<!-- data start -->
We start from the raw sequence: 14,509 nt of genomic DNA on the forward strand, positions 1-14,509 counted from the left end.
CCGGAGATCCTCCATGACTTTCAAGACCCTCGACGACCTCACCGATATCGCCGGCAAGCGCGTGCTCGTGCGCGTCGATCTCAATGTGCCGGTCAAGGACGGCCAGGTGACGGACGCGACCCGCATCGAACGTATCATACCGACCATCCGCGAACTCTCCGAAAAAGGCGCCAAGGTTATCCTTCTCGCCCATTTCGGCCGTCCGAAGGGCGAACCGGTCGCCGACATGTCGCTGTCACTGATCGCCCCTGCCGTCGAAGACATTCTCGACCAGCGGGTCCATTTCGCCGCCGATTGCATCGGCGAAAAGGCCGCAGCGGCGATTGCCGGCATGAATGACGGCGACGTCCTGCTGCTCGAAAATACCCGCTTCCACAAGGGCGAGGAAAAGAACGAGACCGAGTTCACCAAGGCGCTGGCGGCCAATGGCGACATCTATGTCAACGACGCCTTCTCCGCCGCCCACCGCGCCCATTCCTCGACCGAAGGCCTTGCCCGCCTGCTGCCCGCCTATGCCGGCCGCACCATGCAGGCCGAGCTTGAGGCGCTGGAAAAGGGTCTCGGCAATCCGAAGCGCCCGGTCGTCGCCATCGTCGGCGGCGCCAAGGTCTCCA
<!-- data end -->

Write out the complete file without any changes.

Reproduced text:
We start from the raw sequence: 14,509 nt of genomic DNA on the forward strand, positions 1-14,509 counted from the left end.
CCGGAGATCCTCCATGACTTTCAAGACCCTCGACGACCTCACCGATATCGCCGGCAAGCGCGTGCTCGTGCGCGTCGATCTCAATGTGCCGGTCAAGGACGGCCAGGTGACGGACGCGACCCGCATCGAACGTATCATACCGACCATCCGCGAACTCTCCGAAAAAGGCGCCAAGGTTATCCTTCTCGCCCATTTCGGCCGTCCGAAGGGCGAACCGGTCGCCGACATGTCGCTGTCACTGATCGCCCCTGCCGTCGAAGACATTCTCGACCAGCGGGTCCATTTCGCCGCCGATTGCATCGGCGAAAAGGCCGCAGCGGCGATTGCCGGCATGAATGACGGCGACGTCCTGCTGCTCGAAAATACCCGCTTCCACAAGGGCGAGGAAAAGAACGAGACCGAGTTCACCAAGGCGCTGGCGGCCAATGGCGACATCTATGTCAACGACGCCTTCTCCGCCGCCCACCGCGCCCATTCCTCGACCGAAGGCCTTGCCCGCCTGCTGCCCGCCTATGCCGGCCGCACCATGCAGGCCGAGCTTGAGGCGCTGGAAAAGGGTCTCGGCAATCCGAAGCGCCCGGTCGTCGCCATCGTCGGCGGCGCCAAGGTCTCCA